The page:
‘A Beautiful Day’: When U2, Green Day reopened the Superdome

Nola.Com by Alex Rawls (09-22-2016)

In 2006, New Orleanians were ready for the Superdome to reopen, and on Sept. 14, the excitement multiplied exponentially when U2 and Green Day announced that they would perform as part of the pre-game festivities Monday, Sept. 25 before the Saints played the first game back against the Falcons on Monday Night Football.

“The Saints are Coming” has been part of the team’s game day since Green Day and U2 debuted it that night, but it was a risky choice. The song wasn’t well known, and when Scottish punk band The Skids released the song in 1979, it was about a friend of singer Richard Jobson, who joined the British Army and was killed in Northern Ireland.

Then-Saints executive vice president Rita Benson LeBlanc told NOLA.com|The Times-Picayune in 2011, “Listening to the original, I had to cringe.“ All she heard was “an extremely harsh and barely understandable punk song.”

U2 guitarist The Edge loved the song and thought it would be perfect for Green Day. “I could hear them playing the song and knew it would work so well,” he told “Good Morning America”‘s Robin Roberts in 2006. The Edge had been involved in relief efforts for New Orleans musicians through Music Rising, and he wanted to do something public for New Orleans. When he thought of the song and Green Day, he had it. That summer, the groups convened at Abbey Road studios in London to record the song.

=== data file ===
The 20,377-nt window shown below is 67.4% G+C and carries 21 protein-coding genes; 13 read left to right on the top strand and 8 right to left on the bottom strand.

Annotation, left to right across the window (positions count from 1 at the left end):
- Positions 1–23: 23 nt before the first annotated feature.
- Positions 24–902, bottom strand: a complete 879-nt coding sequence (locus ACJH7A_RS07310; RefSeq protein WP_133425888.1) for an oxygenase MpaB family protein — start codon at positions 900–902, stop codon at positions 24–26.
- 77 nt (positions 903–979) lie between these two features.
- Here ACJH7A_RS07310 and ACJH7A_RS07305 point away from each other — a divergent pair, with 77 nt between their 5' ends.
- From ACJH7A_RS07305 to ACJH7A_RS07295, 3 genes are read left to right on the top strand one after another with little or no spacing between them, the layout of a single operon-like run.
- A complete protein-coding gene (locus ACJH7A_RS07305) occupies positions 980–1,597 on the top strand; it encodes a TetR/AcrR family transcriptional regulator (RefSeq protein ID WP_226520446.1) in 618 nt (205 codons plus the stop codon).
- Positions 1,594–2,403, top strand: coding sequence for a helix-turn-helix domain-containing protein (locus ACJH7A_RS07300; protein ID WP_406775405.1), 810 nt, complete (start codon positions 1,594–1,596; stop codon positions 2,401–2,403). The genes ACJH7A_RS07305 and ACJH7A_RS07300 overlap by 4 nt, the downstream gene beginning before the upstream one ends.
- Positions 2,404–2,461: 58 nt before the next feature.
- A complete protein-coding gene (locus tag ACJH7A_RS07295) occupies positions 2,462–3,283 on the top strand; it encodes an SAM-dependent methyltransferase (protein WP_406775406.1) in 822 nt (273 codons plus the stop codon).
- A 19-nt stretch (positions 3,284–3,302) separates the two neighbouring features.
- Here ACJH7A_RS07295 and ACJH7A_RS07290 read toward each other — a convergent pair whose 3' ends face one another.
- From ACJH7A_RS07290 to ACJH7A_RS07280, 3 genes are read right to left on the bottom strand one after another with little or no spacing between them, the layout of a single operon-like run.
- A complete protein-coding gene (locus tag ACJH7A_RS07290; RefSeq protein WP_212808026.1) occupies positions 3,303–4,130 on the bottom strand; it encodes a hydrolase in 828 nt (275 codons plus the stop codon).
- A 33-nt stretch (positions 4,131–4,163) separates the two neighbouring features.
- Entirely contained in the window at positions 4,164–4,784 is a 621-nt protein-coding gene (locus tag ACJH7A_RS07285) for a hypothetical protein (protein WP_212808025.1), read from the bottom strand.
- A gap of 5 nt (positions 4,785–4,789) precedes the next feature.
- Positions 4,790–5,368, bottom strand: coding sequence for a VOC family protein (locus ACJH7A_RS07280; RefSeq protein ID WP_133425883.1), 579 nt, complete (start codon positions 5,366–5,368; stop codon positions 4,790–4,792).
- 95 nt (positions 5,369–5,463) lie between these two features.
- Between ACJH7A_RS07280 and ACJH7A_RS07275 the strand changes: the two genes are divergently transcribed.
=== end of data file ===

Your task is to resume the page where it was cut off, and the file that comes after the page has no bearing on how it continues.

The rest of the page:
Ken Ehrlich produced the segment for ESPN. He has won Emmys for his production of The Grammys, so he had experience making live music translate into people’s living rooms.

Ehrlich in turn brought in New Orleans Jazz and Heritage Festival producer Quint Davis to wrangle the performance.

“I told the ESPN people that they couldn’t pull this thing off without Quint, and as it went along, they realized that as well,” Ehrlich said.

Davis and his Festival Productions team had to not only put two bands on stage in the middle of the Superdome, but he had to get that stage on the field, assembled, and safe with a few thousand people in front of it in the space of a commercial break. He and his staff spent days rehearsing every step of the process, including getting the musicians from their dressing room to the stage. 

“It’s what we’re built to do, but to do this one gig took the whole company,” Davis said.

When Davis’ team asked Big Sam Williams if he’d like to play, no one mentioned U2 or Green Day. He was told that “they” wanted to get a bunch of the locals to play the reopening of the Superdome. Williams lived in San Antonio after Hurricane Katrina, so he jumped at a chance to see musical friends and didn’t realize something was up until a couple of days later, when people were secretive.

The giveaway was practice—something New Orleans musicians joke about not doing. “We were going to rehearse the day before and the day of the show? What’s going on? Then they said it was going to be Green Day and U2. I was like, OK, this is awesome.“ 

Rebirth Brass Band were also on the gig, and Stafford Agee was one of the few members still in town at the time. He lived in his parents’ house without electricity, but he had a blanket, candles and a working restroom. “I was trying to get things back in order,” he said.

The New Orleans musicians, including Trombone Shorty and New Birth Brass Band, didn’t practice with the bands until 10 a.m. the morning of the game. U2 and Green Day sent Shorty horn charts written after the recording session, but “when we got on stage, we did what we do in New Orleans,” Shorty said. “The arrangement was a little bit different than what the guy had written. That call-and-response thing — that happened out of the blue.”